Day trips aren’t budget friendly but how can they be! Once you’ve made it to Churchill you are in a land like no other and any experience you opt to embark on is likely to be a once-in-a-lifetime encounter. For that reason alone the following day trips are in my opinion completely justifiable.

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Tundra BuggyⓇ Adventure

Frontiers North Adventures offer a 6 hour exploration of the tundra from within a huge monster truck offers you the best chance to spot polar bears and other arctic wildlife in Churchill’s summer. At C$180 per person the Tundra BuggyⓇ is an adventure you will never forget and the price includes a hefty lunch.

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Nature 1st

Informational full day trips with Nature 1st include tours around Churchill plus the chance to hike up to the ‘Ithica’ shipwreck at low tide. Tour costs $C150p/p.

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Parks Canada

Parks Canada offer a fully guided and informative hike from Sloops Cove to the historical Prince of Wales Fort built in the 1700’s. A short boat tour across the estuary to begin the hike may include sightings of belugas and polar bears have been spotted on the walk itself. Tour costs C$115p/p.

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Sea North

Sea North offer everything and anything beluga based, there are four options to See Beluga Whales in the Wild:

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-2 hour Boat tour in a zodiac to view belugas with a chance of sighting polar bears on the rocks: C$115p/p

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-A 1 hour estuary and 1 hour fort tour: C$115p/p

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-3 hour Kayak trip with the belugas: C$160p/p, also offered by Lazy Bear Lodge for C$140p/p.

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-A 3 hour snorkel tour from a zodiac, including all equipment: C$220p/p.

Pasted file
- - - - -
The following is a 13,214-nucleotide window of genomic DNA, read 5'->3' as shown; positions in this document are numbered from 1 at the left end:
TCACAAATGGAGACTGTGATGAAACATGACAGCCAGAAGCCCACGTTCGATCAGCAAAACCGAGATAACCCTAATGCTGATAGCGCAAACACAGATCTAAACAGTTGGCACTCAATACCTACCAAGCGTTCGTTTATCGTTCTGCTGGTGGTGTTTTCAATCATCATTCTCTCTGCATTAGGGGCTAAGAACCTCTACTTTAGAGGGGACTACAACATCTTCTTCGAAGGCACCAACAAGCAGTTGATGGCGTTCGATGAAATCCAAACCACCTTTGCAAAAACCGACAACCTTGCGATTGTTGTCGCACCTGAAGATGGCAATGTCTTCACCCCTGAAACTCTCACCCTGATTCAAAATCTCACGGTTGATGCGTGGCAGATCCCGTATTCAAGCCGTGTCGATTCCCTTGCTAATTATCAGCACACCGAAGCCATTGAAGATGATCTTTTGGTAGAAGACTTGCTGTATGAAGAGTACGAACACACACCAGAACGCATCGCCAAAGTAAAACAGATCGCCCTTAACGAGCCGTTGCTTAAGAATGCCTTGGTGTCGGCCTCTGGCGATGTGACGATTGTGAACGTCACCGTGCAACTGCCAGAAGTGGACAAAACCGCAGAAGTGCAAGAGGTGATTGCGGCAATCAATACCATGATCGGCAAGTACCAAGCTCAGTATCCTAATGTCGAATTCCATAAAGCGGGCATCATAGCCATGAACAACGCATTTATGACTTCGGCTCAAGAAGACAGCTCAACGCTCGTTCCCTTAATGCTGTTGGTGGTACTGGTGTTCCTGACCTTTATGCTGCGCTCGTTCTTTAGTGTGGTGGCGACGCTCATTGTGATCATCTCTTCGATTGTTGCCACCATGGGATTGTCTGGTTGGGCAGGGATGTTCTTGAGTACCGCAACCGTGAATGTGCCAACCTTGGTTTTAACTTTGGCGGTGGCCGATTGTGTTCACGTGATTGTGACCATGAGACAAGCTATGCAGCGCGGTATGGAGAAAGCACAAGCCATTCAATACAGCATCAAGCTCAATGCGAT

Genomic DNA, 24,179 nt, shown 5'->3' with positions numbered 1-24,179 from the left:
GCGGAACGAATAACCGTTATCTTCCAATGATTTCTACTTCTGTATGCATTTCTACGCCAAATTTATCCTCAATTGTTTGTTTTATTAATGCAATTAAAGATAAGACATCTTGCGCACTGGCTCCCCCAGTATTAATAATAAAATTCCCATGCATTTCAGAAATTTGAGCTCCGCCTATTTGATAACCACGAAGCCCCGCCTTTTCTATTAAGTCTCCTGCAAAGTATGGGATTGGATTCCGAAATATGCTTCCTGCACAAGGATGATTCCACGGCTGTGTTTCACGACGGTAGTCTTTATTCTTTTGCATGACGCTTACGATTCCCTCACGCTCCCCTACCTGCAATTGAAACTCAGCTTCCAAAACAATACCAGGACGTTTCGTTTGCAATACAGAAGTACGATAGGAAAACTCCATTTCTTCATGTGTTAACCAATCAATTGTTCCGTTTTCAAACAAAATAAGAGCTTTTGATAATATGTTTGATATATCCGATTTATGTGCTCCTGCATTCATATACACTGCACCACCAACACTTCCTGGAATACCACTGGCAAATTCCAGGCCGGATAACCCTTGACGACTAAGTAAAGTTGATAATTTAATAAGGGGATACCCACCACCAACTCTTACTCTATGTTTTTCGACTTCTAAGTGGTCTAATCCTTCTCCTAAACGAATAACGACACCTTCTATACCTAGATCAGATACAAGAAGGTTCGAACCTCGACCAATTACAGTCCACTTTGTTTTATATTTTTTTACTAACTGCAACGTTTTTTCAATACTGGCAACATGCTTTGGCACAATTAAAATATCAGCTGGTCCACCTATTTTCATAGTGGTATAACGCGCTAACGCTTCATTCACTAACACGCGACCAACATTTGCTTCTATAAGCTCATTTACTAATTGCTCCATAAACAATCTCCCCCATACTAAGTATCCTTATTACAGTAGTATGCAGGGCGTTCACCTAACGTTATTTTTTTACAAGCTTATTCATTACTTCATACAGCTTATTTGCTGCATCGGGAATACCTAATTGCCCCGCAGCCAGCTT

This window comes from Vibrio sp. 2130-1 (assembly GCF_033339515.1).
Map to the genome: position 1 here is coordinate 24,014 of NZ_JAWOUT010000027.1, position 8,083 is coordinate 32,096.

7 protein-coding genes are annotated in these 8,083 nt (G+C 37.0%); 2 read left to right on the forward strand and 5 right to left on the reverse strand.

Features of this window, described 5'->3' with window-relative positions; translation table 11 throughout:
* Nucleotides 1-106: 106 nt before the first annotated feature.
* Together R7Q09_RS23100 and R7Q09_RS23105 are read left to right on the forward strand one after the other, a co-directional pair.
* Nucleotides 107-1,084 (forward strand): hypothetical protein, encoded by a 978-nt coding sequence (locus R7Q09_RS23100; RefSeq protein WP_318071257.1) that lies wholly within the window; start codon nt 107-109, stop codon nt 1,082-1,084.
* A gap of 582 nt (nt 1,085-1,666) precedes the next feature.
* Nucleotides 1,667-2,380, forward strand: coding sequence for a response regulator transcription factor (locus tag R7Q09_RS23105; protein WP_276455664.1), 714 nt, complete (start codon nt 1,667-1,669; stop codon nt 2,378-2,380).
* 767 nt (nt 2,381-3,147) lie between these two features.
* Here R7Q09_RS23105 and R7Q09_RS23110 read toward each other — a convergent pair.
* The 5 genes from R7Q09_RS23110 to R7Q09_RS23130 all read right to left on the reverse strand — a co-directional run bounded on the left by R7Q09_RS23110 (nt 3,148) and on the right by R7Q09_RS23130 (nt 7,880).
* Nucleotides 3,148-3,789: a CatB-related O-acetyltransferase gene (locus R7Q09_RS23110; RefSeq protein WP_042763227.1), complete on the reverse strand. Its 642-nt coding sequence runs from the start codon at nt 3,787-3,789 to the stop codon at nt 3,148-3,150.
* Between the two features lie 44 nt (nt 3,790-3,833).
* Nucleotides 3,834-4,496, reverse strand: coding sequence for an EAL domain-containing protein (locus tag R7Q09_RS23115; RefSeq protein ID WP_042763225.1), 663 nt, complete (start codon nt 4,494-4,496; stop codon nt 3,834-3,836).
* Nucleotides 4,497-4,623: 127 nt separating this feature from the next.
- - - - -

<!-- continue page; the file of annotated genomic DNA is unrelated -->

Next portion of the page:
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(All prices include tax)

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Travel to Churchill on a budget, Ultimate Canadian Road trip Travel to Churchill on a budget, Ultimate Canadian Road trip

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There we have it, how to travel to Churchill on a budget.

We stayed a week and spent C$1200 dollars each including trains, a couple of meals out and several tours which were not only informative, not only introduced us to some incredible and unique wildlife but generally blew our mind.

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 Want more? Return to our Explore Manitoba page or visit our ‘100 Day Ultimate Canadian Road Trip’ guide.

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Written by

Rebecca Mayoll is a ‘just turned 30’ freelance writer and photographer from England. She is the co-founder and author of straightondetour.com, a travel website with the mantra ‘find your own adventure.’ Promoting adventurous destinations, independent travel and giving a humorous insight to the World of travel is what Becky does best.

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Hi we're Prue and Becks, travel writers and photographers who have been travelling the world together since 2012. Without taking ourselves too seriously, we divulge the lesser known, out of the way places and give you the tools to replicate it. Want to know more? Click on our pic.